Volume 19: Pages 305-313, 2006
Electrodynamics and the Mass‐Energy Equivalence Principle
Ezzat G. Bakhoum1
1Department of Electrical and Computer Engineering, University of West Florida, Building 70/Room 116, 11000 University Parkway, Pensacola, Florida 32514 U.S.A.
In this paper we investigate the link between classical electrodynamics and the mass‐energy equivalence principle, in view of the conclusions reached in E. Bakhoum, Phys. Essays 15, 87 (2002). A formula for the radius of a charged particle is derived. The formula predicts the radius of the proton correctly. The radius of the electron turns out to be a surprising quantity that solves the existing problems of electrodynamics, particularly the problem of the infinite self‐force of the electron. In addition, the classical radius of the electron (2.82 fm) will prove to be not a “radius” but rather the mean distance through which the retarded potentials of the self‐force act. An important conclusion is that there is no deficiency in the classical Abraham‐Lorentz model of the self‐force, but rather the problem lies with our intuitive understanding of what an elementary particle is. Other important conclusions are also discussed, including a physically sound explanation for why electric charges must be quantized (as opposed to Dirac's monopole theory).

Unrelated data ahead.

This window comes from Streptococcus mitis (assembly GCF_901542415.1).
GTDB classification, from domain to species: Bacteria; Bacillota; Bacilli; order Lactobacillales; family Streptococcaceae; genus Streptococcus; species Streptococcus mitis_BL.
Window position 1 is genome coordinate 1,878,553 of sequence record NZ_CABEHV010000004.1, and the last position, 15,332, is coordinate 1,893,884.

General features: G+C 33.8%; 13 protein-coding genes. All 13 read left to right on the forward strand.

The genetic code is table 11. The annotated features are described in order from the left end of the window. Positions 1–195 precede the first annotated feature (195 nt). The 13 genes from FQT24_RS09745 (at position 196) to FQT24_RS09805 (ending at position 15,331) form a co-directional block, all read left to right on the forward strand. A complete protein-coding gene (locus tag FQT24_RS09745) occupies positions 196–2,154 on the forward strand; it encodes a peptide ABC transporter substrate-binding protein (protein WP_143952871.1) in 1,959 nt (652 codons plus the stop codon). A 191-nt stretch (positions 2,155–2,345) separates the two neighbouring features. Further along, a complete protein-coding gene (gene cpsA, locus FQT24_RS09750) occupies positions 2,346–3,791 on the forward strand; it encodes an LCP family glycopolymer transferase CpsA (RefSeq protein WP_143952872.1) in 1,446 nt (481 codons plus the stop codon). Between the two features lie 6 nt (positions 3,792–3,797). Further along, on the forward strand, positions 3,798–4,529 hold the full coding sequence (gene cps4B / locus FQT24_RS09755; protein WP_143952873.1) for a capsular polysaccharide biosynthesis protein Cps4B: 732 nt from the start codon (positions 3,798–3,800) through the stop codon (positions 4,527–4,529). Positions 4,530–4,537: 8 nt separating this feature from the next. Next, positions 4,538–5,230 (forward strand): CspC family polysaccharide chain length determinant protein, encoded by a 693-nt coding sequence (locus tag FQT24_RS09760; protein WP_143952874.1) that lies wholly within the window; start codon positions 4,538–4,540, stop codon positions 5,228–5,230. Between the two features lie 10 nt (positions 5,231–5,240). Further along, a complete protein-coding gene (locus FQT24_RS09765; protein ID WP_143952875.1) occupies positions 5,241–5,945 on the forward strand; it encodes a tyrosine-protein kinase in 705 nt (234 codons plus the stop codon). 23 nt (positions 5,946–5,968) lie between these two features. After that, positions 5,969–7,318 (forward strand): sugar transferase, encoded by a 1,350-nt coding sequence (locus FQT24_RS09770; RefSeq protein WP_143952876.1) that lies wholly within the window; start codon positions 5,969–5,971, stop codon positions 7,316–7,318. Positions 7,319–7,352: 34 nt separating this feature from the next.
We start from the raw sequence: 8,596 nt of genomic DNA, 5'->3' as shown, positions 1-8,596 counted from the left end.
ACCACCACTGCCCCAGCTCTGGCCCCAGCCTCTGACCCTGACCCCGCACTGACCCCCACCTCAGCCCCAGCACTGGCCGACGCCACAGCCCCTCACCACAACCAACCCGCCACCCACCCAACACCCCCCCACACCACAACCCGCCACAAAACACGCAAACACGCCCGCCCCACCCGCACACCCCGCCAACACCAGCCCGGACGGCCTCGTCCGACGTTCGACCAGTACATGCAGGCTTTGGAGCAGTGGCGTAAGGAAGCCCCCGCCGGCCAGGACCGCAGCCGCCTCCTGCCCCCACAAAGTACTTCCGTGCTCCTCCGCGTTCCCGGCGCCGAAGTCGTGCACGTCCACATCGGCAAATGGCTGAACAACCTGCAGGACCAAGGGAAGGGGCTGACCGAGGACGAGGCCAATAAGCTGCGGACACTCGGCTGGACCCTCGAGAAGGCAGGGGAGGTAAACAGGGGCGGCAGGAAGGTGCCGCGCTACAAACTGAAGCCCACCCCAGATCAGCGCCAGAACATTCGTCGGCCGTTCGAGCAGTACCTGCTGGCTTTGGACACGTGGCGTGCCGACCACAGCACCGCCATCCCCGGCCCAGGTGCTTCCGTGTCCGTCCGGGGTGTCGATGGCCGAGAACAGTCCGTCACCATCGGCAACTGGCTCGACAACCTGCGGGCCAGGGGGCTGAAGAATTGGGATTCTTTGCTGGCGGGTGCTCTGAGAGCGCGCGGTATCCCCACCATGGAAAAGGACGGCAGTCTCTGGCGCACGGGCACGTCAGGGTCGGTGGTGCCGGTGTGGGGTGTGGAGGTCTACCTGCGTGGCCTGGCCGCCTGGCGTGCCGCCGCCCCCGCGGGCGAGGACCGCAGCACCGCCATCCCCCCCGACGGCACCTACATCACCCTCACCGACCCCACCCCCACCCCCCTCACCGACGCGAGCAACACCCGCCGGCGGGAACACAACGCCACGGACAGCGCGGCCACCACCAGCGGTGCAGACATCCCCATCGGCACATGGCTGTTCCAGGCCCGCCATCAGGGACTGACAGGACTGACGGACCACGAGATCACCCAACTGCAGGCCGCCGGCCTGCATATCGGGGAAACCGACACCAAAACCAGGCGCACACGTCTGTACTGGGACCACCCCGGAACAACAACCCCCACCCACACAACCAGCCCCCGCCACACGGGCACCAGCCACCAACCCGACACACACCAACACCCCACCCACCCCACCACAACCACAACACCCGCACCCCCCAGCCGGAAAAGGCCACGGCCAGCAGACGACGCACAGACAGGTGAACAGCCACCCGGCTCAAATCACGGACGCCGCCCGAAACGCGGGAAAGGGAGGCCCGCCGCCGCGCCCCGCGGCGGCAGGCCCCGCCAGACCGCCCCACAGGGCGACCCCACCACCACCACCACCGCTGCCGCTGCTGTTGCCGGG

Keywords: electrodynamics, mass‐energy equivalence, special relativity, radius of the electron, radius of the proton, Abraham‐Lorentz model of the electron, Coulomb's law of electrostatics
Received: November 4, 2003; Published Online: December 15, 2008